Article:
Crucible Steel from India: A Major Metallurgical Accomplishment of Antiquity

Dhwani presents a talk and demonstration by Prof. S. Ranganathan, IISc,  at 5pm on Thursday, 13th April at Kanada Auditorium, on wootz steel , a high-carbon steel alloy that was developed in (South) India several centuries before the common era. In these times when misinformed claims about the scientific and technological achievements in ancient India abound, it is essential that we know about the actual achievements of our past.

Prof. Ranganathan is a renowned expert in the field of metallurgy, and has (literally) written the book on wootz steel. He is eminently suited to enlighten us about this technological achievement from the subcontinent. Prof. Ranganathan has promised to bring sample specimens, including knives and swords, for us to see. An abstract from him follows.

India is celebrated for many metallurgical accomplishments in antiquity. These include lost wax casting of bronzes in Harappa, the extraction of zinc, the rustless iron pillar and the wootz steel. Among them the most spectacular achievement is the legendary wootz steel which was used to fashion the Damascus blades. This advanced material of the ancient world had a historical dominance for over two millennia and a geographic sway over three continents. The development of the materials paradigm arose from a quest to understand its superior properties by Western scientists. Modern materials owe a lot to this insight.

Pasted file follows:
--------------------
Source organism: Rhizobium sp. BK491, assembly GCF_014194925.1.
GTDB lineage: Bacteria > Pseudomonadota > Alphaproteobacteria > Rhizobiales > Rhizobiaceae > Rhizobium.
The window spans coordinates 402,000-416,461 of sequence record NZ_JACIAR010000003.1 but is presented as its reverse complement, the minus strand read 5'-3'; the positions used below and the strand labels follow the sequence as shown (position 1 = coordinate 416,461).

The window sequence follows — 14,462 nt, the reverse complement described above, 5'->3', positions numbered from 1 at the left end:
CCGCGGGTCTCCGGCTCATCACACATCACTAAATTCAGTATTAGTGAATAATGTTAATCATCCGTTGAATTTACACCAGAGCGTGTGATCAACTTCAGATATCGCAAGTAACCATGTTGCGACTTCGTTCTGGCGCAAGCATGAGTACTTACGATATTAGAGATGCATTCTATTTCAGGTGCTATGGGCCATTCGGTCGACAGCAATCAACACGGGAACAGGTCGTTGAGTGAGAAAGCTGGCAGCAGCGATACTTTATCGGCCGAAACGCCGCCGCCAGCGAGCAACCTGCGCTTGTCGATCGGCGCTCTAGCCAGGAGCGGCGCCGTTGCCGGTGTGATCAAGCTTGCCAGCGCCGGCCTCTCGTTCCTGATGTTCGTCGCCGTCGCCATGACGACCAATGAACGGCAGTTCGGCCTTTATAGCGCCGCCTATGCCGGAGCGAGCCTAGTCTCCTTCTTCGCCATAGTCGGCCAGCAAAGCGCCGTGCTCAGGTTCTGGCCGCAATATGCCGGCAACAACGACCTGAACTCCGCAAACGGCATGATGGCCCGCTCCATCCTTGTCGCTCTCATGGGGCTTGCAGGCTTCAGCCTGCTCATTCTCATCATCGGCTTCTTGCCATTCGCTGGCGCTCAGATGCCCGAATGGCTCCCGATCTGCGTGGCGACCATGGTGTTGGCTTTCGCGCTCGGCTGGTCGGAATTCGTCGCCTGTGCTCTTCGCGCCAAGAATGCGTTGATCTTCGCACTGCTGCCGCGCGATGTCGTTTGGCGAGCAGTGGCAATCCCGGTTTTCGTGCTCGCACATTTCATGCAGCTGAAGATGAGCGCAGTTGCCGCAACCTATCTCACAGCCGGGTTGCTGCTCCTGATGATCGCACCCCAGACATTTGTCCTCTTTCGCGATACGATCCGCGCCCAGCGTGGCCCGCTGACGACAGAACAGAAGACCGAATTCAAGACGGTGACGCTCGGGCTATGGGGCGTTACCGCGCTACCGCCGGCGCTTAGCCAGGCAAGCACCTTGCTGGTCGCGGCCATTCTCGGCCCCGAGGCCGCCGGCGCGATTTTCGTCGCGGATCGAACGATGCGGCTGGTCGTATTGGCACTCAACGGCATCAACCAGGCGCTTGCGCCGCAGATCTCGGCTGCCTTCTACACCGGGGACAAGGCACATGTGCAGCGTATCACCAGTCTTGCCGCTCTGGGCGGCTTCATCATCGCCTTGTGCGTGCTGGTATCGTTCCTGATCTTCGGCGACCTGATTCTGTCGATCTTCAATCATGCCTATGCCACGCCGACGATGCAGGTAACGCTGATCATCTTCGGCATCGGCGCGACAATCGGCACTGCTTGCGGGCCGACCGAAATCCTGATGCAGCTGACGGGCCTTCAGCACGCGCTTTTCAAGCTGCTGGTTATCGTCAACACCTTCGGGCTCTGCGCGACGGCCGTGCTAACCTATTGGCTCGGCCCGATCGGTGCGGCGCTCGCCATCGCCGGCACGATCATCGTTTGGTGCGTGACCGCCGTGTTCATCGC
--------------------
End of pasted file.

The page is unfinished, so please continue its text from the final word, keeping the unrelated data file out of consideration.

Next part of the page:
The talk will emphasise the development of the crucible method for making molten steel and the processing of the brittle ultra high carbon steels into ductile materials. As part of our research the celebrated Konasamudram in Telangana will be presented. Merchants from Persia travelled to buy wootz. Our current research is aimed at experimental reproduction of wootz steel and its characterization using modern techniques such as EBSD and high resolution microscopy.

About the speaker:

Srinivasa Ranganathan is NASI Platinum Jubilee Fellow, Homi Bhabha Visiting Professor at the National Institute of Advanced Studies. His interests cover physical metallurgy, history of science and materials heritage. He has coauthored a much acclaimed book on India’s Legendary Wootz Steel: An advanced material of the ancient world. The DST Programme on Indian Digital Heritage – Hampi benefitted from his guidance. He taught the inaugural  course on Science and Civilization in India to IISc Undergraduates in August 2011 and a course on Materials Heritage and Conservation at the Tokyo University of the Arts, Japan in 2012. His current research interests are High Entropy Alloys. The first journal publication on Alloyed Pleasures- Multimetallic Cocktails by him was published in Current Science in 2003 and led to the first book in 2014 on High Entropy Alloys coauthored by him He is a Fellow of four Indian Academies of Science and Engineering and the World Academy of Sciences (TWAS). The Indian Institute of Metals, the Electron Microscope Society of India and the Indian National Academy of Engineering have conferred on him Lifetime Achievement Awards in 2012, 2013 and 2014 respectively.


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